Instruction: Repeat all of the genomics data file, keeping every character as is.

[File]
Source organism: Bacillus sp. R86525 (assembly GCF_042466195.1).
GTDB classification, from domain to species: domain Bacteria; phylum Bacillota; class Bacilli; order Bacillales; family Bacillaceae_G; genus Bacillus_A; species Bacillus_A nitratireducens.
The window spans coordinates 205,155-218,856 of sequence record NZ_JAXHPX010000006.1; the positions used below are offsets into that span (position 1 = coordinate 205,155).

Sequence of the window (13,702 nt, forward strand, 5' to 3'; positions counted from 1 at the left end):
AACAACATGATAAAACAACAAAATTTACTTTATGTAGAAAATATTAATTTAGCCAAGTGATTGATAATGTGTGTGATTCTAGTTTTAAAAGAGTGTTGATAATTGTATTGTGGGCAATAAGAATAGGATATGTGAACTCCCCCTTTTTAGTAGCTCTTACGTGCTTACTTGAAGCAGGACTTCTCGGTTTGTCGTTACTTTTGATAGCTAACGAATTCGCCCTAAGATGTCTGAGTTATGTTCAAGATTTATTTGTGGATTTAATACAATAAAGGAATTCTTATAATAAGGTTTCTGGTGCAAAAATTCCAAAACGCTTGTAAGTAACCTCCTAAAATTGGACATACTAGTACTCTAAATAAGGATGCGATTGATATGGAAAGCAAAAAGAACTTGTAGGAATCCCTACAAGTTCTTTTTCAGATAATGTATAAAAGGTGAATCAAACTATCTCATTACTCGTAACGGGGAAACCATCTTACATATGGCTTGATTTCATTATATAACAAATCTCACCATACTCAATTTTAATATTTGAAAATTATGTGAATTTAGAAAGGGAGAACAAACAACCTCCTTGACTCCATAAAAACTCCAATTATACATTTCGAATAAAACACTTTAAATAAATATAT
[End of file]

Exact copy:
Source organism: Bacillus sp. R86525 (assembly GCF_042466195.1).
GTDB classification, from domain to species: domain Bacteria; phylum Bacillota; class Bacilli; order Bacillales; family Bacillaceae_G; genus Bacillus_A; species Bacillus_A nitratireducens.
The window spans coordinates 205,155-218,856 of sequence record NZ_JAXHPX010000006.1; the positions used below are offsets into that span (position 1 = coordinate 205,155).

Sequence of the window (13,702 nt, forward strand, 5' to 3'; positions counted from 1 at the left end):
AACAACATGATAAAACAACAAAATTTACTTTATGTAGAAAATATTAATTTAGCCAAGTGATTGATAATGTGTGTGATTCTAGTTTTAAAAGAGTGTTGATAATTGTATTGTGGGCAATAAGAATAGGATATGTGAACTCCCCCTTTTTAGTAGCTCTTACGTGCTTACTTGAAGCAGGACTTCTCGGTTTGTCGTTACTTTTGATAGCTAACGAATTCGCCCTAAGATGTCTGAGTTATGTTCAAGATTTATTTGTGGATTTAATACAATAAAGGAATTCTTATAATAAGGTTTCTGGTGCAAAAATTCCAAAACGCTTGTAAGTAACCTCCTAAAATTGGACATACTAGTACTCTAAATAAGGATGCGATTGATATGGAAAGCAAAAAGAACTTGTAGGAATCCCTACAAGTTCTTTTTCAGATAATGTATAAAAGGTGAATCAAACTATCTCATTACTCGTAACGGGGAAACCATCTTACATATGGCTTGATTTCATTATATAACAAATCTCACCATACTCAATTTTAATATTTGAAAATTATGTGAATTTAGAAAGGGAGAACAAACAACCTCCTTGACTCCATAAAAACTCCAATTATACATTTCGAATAAAACACTTTAAATAAATATAT